SANAA, Aug. 14 (Xinhua) -- International Committee of Red Cross (ICRC) said Tuesday that 40 children were among 51 people killed in a recent airstrike on a school bus in Yemen's northern province of Saada.
There are also 56 children among the 79 people injured in the strike, Johannes Bruwer, head of the ICRC delegation in Yemen, said in an emailed statement.
"Final information issued by Saada authorities: out of a total number of 130 victims, 51 are dead, including 40 children, and out of the 79 injured, 56 are children. The numbers speak for themselves," the statement said.
On Thursday, two airstrikes hit a school bus in the Dhahyan market in Saada, the key stronghold of the Iran-allied Shiite Houthi rebels.
The Houthi rebels blamed the Saudi Arabia-led coalition for the attack, which has triggered popular anger across Yemen and condemnation from international humanitarian agencies.
UN Secretary-General Antonio Guterres condemned the airstrike on the school bus, calling for an "independent and prompt investigation."
The ICRC also condemned the airstrikes, saying "civilians must be protected during conflict under international humanitarian law."
On Friday, the Saudi-led coalition said it would investigate the airstrike. But on Saturday, the Saudi mission to the UN submitted a letter to Guterres affirming that the airstrike was "legitimate and it targeted Houthi leaders responsible for recruiting and training young children."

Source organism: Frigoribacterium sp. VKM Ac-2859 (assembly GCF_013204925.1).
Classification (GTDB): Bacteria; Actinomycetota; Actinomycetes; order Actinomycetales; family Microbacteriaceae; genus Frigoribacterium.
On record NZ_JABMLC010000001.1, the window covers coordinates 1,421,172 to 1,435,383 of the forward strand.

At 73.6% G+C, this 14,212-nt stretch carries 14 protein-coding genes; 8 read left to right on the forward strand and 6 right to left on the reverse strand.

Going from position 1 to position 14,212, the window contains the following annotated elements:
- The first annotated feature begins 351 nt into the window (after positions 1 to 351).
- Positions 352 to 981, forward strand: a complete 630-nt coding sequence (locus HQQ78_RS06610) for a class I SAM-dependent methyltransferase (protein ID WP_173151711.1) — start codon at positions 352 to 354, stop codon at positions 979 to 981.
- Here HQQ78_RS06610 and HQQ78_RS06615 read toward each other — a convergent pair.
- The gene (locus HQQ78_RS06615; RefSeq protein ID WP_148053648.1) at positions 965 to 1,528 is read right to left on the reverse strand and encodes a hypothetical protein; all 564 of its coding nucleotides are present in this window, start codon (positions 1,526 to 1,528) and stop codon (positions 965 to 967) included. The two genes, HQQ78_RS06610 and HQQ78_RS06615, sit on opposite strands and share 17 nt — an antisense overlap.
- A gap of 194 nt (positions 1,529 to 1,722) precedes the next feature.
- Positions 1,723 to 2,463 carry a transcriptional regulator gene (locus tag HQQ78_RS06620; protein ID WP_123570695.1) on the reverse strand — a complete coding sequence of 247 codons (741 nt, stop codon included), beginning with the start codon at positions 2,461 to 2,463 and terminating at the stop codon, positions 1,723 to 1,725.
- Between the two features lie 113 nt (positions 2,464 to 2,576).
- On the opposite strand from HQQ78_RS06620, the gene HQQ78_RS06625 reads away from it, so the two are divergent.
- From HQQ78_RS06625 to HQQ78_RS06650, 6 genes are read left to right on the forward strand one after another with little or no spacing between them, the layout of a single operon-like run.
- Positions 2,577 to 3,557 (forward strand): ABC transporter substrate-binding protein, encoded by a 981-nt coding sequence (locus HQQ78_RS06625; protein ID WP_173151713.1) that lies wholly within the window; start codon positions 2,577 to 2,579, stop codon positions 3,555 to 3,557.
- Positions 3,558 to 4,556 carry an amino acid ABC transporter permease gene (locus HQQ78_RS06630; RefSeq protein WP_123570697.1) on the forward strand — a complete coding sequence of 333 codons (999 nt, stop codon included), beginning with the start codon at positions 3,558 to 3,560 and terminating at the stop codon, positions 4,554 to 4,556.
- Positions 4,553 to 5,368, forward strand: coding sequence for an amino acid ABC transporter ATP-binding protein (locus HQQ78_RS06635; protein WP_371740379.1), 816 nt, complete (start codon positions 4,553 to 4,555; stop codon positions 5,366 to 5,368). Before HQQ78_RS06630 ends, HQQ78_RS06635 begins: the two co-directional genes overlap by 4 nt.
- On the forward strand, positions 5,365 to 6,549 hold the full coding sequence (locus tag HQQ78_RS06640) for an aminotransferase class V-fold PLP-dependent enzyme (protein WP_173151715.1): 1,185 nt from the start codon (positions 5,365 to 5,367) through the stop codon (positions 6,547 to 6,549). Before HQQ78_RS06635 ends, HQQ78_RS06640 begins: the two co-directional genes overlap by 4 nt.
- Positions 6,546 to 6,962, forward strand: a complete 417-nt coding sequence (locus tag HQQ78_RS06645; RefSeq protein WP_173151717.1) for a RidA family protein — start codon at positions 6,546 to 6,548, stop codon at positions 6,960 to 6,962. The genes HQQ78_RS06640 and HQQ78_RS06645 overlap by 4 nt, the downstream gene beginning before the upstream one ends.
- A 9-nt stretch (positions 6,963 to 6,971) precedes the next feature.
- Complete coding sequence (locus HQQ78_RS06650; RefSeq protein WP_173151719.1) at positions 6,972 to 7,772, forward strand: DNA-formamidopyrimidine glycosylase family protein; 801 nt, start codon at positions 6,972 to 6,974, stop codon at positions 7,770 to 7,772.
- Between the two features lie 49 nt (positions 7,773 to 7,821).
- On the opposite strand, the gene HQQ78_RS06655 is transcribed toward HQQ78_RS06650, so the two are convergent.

On Monday, thousands of Yemeni mourners from several northern provinces attended the funeral in Saada, where the killed children were buried.
Local residents said the students were traveling on a field trip when their bus was hit in the Dhahyan market.
The chief of Houthi revolutionary committee, Mohammed Ali al-Houthi, attended the funeral and accused the United States of backing the coalition airstrikes.
The U.S. State Department has reportedly urged the Saudi-led coalition to "conduct a thorough and transparent investigation".
Yemen has been locked in a civil war since the Houthi rebels overran much of the country and seized all northern provinces in late 2014, including the capital Sanaa.
Saudi Arabia is leading an Arab military coalition that intervened in the Yemeni war in 2015 to support the government of exiled President Abd-Rabbu Mansour Hadi.
More than 10,000 Yemenis, mostly civilians, have been killed in the war, with about 3 million others displaced.